14/01/2022 Freelancing @analeovy Interview by Harry Bennett
“I try not to think too much about it and just follow my gut”: Analoevy Pereznafarrate on creative inspiration, the beauty of the mundane and social-media-disposability

Whether it’s a smiley face in the left-over crusts of half-eaten toast, an obscure animal in drifting clouds, or within the countless sketchbooks spilling at the pages with pencil lead, Mexico-City-based painter Analoevy Pereznafarrate finds inspiration everywhere she turns. Subsequently producing a prolific body of work, with each piece – big or small – as captivating, colourful and considerate as the last.

Fundamentally studying the sociability, presence, physical form and – crucially – the beauty of people, within the oddity and obscurity of their place, there is a poetry, sensitivity and serenity to Analeovy’s work. A reflective eclectic mixture as complex as the wider world around us, and made all the more powerful through the thematically contrasting audacity of its mark-making. Not only including but celebrating the imperfections of their subjects, the materials it utilises, and the very surfaces it encompasses.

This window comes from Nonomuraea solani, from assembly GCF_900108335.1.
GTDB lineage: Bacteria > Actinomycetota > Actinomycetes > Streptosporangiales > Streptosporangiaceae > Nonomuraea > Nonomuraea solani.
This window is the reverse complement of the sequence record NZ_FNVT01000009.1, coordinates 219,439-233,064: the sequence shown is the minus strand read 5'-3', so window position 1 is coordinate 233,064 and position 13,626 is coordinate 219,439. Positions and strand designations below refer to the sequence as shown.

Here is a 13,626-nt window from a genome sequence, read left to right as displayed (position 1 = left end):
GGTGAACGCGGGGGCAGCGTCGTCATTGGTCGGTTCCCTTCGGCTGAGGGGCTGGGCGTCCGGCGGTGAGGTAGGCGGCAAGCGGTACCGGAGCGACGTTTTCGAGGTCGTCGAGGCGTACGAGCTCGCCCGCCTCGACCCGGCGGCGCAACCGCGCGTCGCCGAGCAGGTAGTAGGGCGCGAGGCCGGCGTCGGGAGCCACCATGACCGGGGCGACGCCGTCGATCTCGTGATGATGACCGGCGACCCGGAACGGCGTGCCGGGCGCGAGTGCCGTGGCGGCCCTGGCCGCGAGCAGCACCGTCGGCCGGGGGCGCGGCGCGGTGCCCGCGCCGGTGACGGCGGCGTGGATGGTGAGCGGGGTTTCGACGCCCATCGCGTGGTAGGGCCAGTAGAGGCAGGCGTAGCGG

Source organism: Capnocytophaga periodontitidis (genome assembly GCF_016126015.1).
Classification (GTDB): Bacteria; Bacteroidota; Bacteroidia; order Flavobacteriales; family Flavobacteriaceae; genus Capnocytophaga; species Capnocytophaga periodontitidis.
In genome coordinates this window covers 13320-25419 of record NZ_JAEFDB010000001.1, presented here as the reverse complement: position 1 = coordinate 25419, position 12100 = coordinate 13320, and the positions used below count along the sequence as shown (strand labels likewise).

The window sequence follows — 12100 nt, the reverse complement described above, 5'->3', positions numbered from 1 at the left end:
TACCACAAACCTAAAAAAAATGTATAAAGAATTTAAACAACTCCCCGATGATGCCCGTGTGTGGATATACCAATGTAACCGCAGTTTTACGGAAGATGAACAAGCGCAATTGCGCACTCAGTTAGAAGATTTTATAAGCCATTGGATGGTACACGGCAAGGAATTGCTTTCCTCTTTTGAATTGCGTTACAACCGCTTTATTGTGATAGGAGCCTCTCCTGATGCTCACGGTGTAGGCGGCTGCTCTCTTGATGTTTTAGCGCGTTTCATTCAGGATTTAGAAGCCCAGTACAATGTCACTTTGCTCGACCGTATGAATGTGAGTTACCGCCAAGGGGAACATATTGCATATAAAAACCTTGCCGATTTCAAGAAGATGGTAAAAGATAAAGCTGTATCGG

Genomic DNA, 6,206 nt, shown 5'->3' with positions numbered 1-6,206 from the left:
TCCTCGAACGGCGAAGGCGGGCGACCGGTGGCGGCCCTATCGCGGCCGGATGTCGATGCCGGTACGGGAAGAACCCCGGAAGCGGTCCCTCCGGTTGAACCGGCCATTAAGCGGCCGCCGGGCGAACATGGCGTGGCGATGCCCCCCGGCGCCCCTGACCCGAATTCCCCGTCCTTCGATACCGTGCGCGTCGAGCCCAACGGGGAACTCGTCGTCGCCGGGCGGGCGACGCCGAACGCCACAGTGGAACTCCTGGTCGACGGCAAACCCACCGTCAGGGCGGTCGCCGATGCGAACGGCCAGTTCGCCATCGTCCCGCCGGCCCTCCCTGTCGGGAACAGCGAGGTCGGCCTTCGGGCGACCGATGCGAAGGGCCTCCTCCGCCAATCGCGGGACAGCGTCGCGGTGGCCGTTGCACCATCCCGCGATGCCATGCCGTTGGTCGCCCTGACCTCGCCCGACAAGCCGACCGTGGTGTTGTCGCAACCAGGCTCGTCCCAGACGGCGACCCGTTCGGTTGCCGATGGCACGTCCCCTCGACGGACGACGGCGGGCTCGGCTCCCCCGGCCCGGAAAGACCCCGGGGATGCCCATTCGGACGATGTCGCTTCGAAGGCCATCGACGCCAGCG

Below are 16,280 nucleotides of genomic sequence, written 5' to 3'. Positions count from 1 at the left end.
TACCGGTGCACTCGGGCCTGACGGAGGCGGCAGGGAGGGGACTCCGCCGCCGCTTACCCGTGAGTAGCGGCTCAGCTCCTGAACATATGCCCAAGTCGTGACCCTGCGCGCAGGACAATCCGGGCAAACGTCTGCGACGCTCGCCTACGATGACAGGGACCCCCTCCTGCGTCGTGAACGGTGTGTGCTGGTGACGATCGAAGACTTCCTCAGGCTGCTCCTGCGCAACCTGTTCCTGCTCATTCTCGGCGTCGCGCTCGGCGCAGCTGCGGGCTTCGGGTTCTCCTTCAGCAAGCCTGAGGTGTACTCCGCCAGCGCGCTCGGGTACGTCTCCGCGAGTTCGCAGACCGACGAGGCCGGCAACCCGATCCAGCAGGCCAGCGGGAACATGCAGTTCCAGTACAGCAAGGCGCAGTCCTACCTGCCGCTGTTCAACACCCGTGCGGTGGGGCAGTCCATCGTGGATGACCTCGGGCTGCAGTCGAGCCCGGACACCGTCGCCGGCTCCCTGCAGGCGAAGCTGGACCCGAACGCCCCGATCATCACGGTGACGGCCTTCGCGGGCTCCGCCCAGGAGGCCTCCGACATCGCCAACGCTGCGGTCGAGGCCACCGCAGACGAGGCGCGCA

Speaking to us at Noise, Analeovy talks about finding inspiration in both the world around you as well as within yourself, the frustration of appealing to a wide commercial audience, and her dislike of the term ‘artist’.

Hey Analeovy! How is your day going?

Hi! Can't complain, sipping coffee as we speak so pretty good ☺

For those who might not be familiar with your work, or perhaps the name behind it, how would you introduce yourself and your practice?

I'm a digital artist specialising in what I called 3D makeup, which is makeup - something that can transform your face - but using digital softwares :)

Do you define yourself as an artist? How would you introduce your practice to those who don’t know you? 

I have trouble using the word “artist”, I feel like it sounds pretentious calling myself one for some reason haha. Anyways I know it’s just a word, and I guess technically it is what I am since I live off my art. But when I have to say what I do for a living I’d usually go for a short and casual “I paint” instead, and if people are curious to know more I'd normally prefer to show them my work rather than explain it with words.